In additional to becoming the C-I’s Localife editor, Felder will be responsible for the C-I’s overall design, laying out the front page as well as inside news pages. She will also handle church news for the C-I, and assist with production of The Camden Horse, Camden Media Co.’s quarterly horse magazine.

The State honors Dominick, Hinshaw
Two journalists received The State Media Co.’s top honors earlier this week.
Tim Dominick, a photojournalist, received the newspaper’s Hampton Award, and Dawn Hinshaw, a reporter, received the Gonzales Award. The awards are named after key figures in the newspaper’s history.
Hinshaw and Dominick each received $1,000 and a plaque as they were honored by colleagues.
The Gonzales Award, which recognizes outstanding reporting and writing, has been awarded since 1968. The Hampton Award, presented for outstanding design, editing or photography, has been awarded since 1980.
Originally from Aiken, Dominick worked as a lab technician at The Charlotte Observer in the early years of his career before returning to South Carolina, in 1983, to join The Columbia Record and The State as a photojournalist. Over the years, Dominick has photographed everything from sports to state politics to the circus’ annual elephant walk to the rock group KISS.
A native of Springdale, Ark., Hinshaw joined The Columbia Record, The State’s former sister paper, in 1985, before moving to The State’s newsroom. Through the years, she has covered a range of areas, from community issues and public safety to the city of Columbia, and, most recently, Richland County government.

NNA postal expert receives public service award

Max Heath, postal chairman of the National Newspaper Association received the Al Smith Award for Public Service during a dinner at Eastern Kentucky University last week.
The award is named after longtime Kentucky journalist Al Smith, who received the inaugural award in 2011.
Heath was nominated by Benjy Hamm with Landmark Community Newspapers who detailed the many reasons he nominated the former executive editor of LCNI.
Few journalists have had as much positive impact on as many communities as Max Heath. He left a strong legacy of leadership during his years as executive editor of LCNI, recruiting, training and advising editors at the company's 50-plus papers. In retirement, he has continued his contributions to the health and future of community papers by serving as a consultant to them on increasingly critical postal issues.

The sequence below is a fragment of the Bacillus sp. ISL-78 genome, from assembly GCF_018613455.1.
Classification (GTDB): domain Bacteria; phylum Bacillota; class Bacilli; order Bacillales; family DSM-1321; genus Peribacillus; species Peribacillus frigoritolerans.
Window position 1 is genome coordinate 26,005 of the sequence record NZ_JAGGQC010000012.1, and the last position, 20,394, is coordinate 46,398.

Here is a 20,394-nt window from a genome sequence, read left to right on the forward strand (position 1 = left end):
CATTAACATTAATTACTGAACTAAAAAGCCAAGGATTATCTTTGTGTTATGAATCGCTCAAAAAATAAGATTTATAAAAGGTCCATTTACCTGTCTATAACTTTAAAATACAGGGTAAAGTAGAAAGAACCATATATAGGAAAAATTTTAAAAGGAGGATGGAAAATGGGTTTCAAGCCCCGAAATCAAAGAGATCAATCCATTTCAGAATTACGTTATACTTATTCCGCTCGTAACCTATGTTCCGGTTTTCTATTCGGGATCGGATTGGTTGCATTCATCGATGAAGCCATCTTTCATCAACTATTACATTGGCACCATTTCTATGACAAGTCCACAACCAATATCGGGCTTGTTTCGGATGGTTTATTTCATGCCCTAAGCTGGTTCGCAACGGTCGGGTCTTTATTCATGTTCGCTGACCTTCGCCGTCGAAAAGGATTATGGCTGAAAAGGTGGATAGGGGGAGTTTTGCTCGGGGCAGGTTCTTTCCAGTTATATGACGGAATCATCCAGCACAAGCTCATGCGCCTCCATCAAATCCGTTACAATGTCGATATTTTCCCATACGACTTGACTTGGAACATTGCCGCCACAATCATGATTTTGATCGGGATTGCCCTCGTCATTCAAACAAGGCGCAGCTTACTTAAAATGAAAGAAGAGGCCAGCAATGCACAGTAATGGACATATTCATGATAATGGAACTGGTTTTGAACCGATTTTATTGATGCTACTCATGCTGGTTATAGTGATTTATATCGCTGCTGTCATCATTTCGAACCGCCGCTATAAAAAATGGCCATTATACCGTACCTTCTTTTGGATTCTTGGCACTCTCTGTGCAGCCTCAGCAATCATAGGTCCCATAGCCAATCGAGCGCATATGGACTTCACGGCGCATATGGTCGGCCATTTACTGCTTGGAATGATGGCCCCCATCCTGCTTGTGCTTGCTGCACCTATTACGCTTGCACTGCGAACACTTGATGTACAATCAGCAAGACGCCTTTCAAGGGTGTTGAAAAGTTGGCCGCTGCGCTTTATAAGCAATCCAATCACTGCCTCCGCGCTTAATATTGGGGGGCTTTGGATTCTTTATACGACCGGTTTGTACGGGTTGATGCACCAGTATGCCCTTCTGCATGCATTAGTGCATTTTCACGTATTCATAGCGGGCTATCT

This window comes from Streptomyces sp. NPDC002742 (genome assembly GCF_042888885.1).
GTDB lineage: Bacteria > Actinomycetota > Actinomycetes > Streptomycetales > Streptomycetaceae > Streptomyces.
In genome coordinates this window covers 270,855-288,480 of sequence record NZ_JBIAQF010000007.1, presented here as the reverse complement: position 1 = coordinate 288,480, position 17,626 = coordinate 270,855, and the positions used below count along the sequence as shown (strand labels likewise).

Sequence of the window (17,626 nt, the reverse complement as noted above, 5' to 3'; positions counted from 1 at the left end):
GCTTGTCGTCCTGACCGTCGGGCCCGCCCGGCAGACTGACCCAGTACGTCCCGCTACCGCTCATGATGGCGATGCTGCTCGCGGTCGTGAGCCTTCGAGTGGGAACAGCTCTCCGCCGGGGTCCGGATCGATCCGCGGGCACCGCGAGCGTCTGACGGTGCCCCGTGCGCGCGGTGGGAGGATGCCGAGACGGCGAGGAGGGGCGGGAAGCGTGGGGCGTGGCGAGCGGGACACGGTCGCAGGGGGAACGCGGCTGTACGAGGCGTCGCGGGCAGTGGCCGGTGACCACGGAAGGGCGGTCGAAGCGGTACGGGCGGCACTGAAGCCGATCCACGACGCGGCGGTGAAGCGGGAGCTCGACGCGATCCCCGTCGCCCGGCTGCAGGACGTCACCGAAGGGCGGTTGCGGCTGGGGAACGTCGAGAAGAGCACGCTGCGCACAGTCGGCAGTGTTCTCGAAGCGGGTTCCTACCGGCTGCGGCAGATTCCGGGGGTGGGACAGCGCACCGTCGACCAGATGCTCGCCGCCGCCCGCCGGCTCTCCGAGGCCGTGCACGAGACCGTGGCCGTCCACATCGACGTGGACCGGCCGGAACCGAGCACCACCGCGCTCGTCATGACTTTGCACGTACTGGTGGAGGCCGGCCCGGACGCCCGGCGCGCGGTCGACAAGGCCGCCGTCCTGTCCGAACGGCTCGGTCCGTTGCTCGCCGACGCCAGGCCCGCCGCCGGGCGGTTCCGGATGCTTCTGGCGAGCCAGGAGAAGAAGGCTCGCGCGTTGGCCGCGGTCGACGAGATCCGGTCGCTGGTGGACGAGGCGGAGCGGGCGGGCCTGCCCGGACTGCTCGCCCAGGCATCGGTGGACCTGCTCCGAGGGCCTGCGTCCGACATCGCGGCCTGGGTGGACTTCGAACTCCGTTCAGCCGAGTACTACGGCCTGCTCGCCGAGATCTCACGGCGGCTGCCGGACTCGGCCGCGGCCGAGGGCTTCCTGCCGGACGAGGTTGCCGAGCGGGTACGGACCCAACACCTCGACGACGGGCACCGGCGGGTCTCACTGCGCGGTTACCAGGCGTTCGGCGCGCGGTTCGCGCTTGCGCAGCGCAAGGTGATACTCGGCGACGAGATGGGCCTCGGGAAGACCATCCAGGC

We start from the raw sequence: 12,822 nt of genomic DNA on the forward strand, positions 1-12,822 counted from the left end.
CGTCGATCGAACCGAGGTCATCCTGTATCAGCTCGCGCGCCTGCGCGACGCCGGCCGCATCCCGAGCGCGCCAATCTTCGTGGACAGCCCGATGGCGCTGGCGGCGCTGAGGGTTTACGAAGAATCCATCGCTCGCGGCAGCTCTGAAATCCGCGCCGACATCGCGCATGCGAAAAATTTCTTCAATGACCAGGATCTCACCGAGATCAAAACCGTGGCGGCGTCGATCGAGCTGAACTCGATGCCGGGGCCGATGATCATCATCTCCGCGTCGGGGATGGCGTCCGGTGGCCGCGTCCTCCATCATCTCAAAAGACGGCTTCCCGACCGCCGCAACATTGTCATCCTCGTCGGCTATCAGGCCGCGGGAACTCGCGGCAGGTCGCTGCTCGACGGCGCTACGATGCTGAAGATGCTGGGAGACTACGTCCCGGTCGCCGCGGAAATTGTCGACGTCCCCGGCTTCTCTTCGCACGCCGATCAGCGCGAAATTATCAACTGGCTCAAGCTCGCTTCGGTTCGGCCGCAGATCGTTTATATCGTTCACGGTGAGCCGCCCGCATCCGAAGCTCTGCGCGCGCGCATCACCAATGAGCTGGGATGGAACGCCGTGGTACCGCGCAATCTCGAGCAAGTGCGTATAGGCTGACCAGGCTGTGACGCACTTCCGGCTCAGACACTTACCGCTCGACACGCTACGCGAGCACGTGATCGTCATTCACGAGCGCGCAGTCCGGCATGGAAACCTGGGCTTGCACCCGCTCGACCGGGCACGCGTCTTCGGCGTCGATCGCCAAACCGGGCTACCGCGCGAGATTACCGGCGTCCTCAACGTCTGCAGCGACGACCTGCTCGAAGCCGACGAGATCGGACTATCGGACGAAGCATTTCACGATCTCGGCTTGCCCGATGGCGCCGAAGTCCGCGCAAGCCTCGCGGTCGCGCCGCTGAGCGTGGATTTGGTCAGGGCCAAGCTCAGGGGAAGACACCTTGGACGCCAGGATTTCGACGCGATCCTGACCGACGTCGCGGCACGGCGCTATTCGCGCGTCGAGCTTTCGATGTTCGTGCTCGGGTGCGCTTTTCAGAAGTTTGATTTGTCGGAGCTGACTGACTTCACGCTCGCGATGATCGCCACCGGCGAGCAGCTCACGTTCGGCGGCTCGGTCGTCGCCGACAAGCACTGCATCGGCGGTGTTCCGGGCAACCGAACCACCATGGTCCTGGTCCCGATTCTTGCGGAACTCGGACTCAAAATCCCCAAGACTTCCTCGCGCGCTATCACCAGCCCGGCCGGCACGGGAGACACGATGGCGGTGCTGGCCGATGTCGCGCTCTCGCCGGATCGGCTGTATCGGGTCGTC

The award was sponsored by the Institute for Rural Journalism and Community Issues and the Bluegrass Chapter of the Society of Professional Journalists.

NAA presentation shows newspaper industry's vitality
NAA has created a presentation designed to address where the newspaper industry is today in 2012 and where we are headed as we move forward. The newspaper industry is evolving
to address the structural changes in the marketplace and capitalizing on emerging
technology. Newspaper media will succeed because we have three essential
components. We have strong brands, great assets and talented people. To view the presentation, click here.

Florida university plans to remove newspaper racks, charge for space in new ones
The University of Florida’s independent student newspaper is protesting a change in distribution policy that it believes could have a detrimental effect on readership and First Amendment freedom. Earlier this month, UF informed The Independent Florida Alligator that it will be replacing 19 of the newspaper’s bold orange racks with large black modular racks owned by the university. In order to use the new modular racks, the Alligator will have to sign a licensing agreement and pay a fee to use the space.
While the newspaper will retain the majority of its approximately 70 privately-owned racks, it is concerned because the 19 racks targeted for change represent some of the most heavily-trafficked distribution sites on campus.
The Alligator is “leaving all options open,” said Thomas Julin, the newspaper’s attorney, and has not ruled out the possibility of filing a lawsuit against UF. read

Numbers, without interpretation,
leave readers in dark

Spend any time in a newsroom and numbers readily become a fact of everyday reporting. Reporters' eyes can easily become glazed by the stream of statistics.
A city council raises sewer rates – 7 percent for homes, 12 percent for commercial properties. A school board recommends passage of a school building referendum on the premise of nominal increases in property taxes, only $150 a year on a home valued at $250,000. A sheriff 's yearend report presents a mixed picture of public safety – a 10-percent decrease in burglaries and break-ins vs. a 15-percent jump in serious crimes. The examples are numerous.

  Five tactical tips for small advertisers
The first order of business for a small advertiser is to make some strategic decisions (including competitive points of differentiation, budget, schedule, web presence and co-op availability).
When it's time to move on to the ads themselves, consider these points:
1. Make an offer. This tip goes for all advertisers, especially Mom and Pop businesses that are competing with large, national chains. If you don't give people a reason to buy from you, they'll buy from someone else. It's as simple as that. Shoppers expect low prices from big box stores. A widget at Walmart or Best Buy costs less than the same widget at a local retailer. As a result, it is unreasonable for Mom and Pop to compete on every-day, item-by-item pricing.